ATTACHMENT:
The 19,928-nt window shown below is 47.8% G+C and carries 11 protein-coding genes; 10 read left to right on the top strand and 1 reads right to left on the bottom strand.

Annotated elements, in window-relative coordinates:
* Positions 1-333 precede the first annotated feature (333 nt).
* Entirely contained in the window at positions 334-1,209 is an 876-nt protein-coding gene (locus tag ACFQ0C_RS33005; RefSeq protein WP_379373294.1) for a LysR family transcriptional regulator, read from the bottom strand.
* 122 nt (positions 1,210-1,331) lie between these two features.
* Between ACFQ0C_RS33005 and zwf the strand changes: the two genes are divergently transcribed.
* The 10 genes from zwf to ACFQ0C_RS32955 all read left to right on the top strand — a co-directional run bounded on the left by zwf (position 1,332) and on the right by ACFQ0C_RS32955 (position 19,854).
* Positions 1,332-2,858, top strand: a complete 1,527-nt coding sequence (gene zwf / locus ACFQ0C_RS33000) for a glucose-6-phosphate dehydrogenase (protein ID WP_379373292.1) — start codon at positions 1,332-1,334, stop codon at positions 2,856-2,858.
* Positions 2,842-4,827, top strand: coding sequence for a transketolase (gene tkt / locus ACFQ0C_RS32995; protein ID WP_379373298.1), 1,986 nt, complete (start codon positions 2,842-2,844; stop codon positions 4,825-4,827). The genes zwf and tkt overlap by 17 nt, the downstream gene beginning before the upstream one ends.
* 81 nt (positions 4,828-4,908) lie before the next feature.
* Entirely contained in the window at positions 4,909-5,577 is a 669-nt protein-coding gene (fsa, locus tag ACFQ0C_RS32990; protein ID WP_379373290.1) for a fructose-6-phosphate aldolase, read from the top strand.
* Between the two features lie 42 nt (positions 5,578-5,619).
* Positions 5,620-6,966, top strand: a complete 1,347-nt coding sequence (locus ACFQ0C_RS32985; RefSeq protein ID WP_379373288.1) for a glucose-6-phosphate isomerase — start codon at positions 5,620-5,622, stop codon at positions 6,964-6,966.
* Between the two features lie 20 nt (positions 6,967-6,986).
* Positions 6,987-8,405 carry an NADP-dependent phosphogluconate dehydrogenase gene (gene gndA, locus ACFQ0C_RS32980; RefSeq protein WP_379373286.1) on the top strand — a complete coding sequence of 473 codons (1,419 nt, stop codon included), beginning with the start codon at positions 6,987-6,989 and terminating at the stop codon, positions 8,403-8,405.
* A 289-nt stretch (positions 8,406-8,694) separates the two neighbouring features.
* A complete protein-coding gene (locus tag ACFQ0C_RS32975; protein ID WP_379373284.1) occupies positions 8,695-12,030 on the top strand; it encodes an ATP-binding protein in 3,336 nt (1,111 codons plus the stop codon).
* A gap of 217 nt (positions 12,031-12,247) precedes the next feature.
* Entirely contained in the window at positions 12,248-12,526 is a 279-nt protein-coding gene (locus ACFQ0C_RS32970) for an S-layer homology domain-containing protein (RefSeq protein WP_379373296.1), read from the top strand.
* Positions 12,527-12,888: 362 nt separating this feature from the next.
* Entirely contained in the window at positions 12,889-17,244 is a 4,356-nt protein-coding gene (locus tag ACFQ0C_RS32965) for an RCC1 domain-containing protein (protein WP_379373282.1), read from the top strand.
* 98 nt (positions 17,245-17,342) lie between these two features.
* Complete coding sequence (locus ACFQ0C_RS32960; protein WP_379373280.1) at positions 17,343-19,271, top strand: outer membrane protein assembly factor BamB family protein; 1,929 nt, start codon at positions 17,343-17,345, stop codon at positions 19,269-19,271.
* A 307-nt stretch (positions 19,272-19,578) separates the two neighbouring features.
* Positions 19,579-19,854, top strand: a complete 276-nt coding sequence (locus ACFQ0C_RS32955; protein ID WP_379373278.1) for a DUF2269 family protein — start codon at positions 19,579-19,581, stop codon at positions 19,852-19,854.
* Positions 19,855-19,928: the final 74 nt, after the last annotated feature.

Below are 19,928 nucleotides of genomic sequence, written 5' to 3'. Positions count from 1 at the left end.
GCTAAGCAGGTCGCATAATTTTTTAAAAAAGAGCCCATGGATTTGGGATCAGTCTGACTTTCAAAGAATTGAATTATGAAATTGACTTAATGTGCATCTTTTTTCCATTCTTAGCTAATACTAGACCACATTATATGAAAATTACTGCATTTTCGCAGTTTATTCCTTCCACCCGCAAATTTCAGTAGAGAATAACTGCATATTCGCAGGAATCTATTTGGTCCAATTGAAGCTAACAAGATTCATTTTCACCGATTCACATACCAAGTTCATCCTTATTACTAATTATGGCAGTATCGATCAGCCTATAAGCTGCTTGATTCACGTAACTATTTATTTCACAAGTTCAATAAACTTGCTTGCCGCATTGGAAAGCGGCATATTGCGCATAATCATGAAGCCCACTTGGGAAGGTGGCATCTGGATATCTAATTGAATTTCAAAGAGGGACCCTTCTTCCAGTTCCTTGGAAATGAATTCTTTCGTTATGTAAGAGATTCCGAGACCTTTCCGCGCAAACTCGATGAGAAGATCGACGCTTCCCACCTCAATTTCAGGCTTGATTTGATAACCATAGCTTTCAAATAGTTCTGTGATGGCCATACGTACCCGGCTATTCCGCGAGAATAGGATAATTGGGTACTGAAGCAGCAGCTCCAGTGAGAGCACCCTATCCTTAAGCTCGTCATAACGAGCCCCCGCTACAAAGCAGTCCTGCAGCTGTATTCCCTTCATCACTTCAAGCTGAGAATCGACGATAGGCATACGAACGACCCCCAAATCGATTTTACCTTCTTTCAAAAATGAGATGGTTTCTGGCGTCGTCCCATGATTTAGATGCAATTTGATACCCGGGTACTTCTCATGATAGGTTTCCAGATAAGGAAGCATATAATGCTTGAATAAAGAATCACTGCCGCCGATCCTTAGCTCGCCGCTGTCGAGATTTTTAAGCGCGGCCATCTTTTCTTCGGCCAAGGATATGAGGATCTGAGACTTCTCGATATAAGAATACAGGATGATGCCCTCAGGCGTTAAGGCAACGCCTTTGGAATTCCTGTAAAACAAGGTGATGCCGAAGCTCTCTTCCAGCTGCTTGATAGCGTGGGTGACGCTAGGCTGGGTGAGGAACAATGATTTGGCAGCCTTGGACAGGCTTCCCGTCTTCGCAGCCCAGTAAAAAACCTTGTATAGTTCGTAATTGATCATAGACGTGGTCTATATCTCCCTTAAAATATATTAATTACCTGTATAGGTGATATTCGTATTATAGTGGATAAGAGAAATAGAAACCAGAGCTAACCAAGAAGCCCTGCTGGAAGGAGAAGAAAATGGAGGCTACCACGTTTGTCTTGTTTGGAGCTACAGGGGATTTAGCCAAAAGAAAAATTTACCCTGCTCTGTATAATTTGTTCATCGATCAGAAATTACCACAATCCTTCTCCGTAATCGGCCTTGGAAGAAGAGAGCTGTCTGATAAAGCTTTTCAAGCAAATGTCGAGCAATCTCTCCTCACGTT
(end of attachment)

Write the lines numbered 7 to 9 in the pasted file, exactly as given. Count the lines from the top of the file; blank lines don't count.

* The 10 genes from zwf to ACFQ0C_RS32955 all read left to right on the top strand — a co-directional run bounded on the left by zwf (position 1,332) and on the right by ACFQ0C_RS32955 (position 19,854).
* Positions 1,332-2,858, top strand: a complete 1,527-nt coding sequence (gene zwf / locus ACFQ0C_RS33000) for a glucose-6-phosphate dehydrogenase (protein ID WP_379373292.1) — start codon at positions 1,332-1,334, stop codon at positions 2,856-2,858.
* Positions 2,842-4,827, top strand: coding sequence for a transketolase (gene tkt / locus ACFQ0C_RS32995; protein ID WP_379373298.1), 1,986 nt, complete (start codon positions 2,842-2,844; stop codon positions 4,825-4,827). The genes zwf and tkt overlap by 17 nt, the downstream gene beginning before the upstream one ends.